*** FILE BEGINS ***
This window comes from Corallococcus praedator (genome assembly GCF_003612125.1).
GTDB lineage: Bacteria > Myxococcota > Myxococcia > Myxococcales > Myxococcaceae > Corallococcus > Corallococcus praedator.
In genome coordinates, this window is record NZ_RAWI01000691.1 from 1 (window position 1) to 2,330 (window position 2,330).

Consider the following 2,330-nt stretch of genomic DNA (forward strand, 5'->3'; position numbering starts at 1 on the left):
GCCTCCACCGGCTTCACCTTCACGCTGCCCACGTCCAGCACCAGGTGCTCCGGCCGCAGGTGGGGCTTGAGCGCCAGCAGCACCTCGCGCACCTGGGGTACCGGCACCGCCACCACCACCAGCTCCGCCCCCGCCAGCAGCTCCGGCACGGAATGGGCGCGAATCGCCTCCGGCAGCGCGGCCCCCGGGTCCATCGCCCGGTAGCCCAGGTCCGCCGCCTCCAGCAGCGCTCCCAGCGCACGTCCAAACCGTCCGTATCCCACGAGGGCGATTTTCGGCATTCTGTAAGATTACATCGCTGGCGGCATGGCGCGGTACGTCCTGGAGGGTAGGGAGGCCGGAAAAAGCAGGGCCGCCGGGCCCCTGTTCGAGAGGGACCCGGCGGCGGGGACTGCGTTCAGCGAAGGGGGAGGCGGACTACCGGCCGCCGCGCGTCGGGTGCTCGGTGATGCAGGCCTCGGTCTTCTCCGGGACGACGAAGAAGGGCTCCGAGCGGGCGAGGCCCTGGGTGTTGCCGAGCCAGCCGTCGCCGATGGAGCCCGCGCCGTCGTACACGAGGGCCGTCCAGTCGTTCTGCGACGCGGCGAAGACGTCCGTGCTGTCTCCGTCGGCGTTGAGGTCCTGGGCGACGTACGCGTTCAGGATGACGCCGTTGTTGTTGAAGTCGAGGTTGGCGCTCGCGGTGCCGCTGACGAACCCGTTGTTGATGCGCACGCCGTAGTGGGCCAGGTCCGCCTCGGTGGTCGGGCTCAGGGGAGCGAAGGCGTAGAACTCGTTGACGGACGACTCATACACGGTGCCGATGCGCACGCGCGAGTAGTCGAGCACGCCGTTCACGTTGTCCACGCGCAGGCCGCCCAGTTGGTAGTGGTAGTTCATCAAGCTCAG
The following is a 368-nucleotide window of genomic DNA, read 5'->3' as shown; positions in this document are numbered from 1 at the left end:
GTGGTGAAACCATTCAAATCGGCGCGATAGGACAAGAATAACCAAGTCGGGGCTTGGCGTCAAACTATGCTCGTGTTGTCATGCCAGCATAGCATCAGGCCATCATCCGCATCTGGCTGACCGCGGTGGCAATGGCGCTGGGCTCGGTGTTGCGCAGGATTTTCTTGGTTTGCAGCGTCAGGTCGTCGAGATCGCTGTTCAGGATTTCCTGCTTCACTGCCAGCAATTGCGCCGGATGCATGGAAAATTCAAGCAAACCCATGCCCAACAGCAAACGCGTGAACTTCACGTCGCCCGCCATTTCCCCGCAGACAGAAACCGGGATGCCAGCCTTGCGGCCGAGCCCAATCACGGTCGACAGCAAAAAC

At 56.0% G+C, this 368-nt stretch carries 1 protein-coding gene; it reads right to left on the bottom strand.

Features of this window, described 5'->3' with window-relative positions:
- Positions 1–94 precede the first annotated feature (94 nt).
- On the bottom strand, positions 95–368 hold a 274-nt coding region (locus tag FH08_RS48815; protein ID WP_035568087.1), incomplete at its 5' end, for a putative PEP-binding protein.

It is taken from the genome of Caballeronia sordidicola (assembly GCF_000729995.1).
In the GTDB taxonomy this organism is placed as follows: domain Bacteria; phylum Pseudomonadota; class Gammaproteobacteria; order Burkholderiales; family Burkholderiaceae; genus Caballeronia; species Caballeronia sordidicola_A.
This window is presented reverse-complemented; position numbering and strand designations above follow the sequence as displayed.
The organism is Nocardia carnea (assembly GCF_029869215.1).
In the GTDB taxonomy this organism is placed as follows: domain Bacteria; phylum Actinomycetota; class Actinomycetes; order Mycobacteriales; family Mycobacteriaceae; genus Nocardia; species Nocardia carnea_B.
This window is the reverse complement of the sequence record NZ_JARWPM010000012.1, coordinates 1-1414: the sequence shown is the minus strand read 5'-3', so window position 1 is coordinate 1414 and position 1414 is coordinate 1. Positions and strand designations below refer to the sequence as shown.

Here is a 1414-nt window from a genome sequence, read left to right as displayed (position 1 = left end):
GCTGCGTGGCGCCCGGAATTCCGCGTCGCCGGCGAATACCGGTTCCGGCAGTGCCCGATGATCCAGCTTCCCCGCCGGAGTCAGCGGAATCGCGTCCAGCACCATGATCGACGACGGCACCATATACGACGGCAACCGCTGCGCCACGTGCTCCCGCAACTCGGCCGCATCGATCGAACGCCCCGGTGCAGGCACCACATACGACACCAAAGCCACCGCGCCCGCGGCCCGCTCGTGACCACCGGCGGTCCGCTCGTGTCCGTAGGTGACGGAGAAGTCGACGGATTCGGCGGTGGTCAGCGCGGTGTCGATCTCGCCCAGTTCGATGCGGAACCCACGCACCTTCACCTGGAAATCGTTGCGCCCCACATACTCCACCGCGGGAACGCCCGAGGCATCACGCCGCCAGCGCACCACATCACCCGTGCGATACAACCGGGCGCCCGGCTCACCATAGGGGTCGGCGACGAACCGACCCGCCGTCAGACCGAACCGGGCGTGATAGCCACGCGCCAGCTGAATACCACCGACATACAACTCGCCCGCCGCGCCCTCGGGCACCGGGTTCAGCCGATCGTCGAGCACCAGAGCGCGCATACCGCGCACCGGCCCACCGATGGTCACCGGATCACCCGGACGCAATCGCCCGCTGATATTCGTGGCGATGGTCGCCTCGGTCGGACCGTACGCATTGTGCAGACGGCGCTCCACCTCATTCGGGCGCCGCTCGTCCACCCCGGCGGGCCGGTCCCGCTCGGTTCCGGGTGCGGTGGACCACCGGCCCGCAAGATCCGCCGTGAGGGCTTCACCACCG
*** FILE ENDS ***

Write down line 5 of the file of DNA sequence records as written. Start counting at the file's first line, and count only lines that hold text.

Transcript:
GCCTCCACCGGCTTCACCTTCACGCTGCCCACGTCCAGCACCAGGTGCTCCGGCCGCAGGTGGGGCTTGAGCGCCAGCAGCACCTCGCGCACCTGGGGTACCGGCACCGCCACCACCACCAGCTCCGCCCCCGCCAGCAGCTCCGGCACGGAATGGGCGCGAATCGCCTCCGGCAGCGCGGCCCCCGGGTCCATCGCCCGGTAGCCCAGGTCCGCCGCCTCCAGCAGCGCTCCCAGCGCACGTCCAAACCGTCCGTATCCCACGAGGGCGATTTTCGGCATTCTGTAAGATTACATCGCTGGCGGCATGGCGCGGTACGTCCTGGAGGGTAGGGAGGCCGGAAAAAGCAGGGCCGCCGGGCCCCTGTTCGAGAGGGACCCGGCGGCGGGGACTGCGTTCAGCGAAGGGGGAGGCGGACTACCGGCCGCCGCGCGTCGGGTGCTCGGTGATGCAGGCCTCGGTCTTCTCCGGGACGACGAAGAAGGGCTCCGAGCGGGCGAGGCCCTGGGTGTTGCCGAGCCAGCCGTCGCCGATGGAGCCCGCGCCGTCGTACACGAGGGCCGTCCAGTCGTTCTGCGACGCGGCGAAGACGTCCGTGCTGTCTCCGTCGGCGTTGAGGTCCTGGGCGACGTACGCGTTCAGGATGACGCCGTTGTTGTTGAAGTCGAGGTTGGCGCTCGCGGTGCCGCTGACGAACCCGTTGTTGATGCGCACGCCGTAGTGGGCCAGGTCCGCCTCGGTGGTCGGGCTCAGGGGAGCGAAGGCGTAGAACTCGTTGACGGACGACTCATACACGGTGCCGATGCGCACGCGCGAGTAGTCGAGCACGCCGTTCACGTTGTCCACGCGCAGGCCGCCCAGTTGGTAGTGGTAGTTCATCAAGCTCAG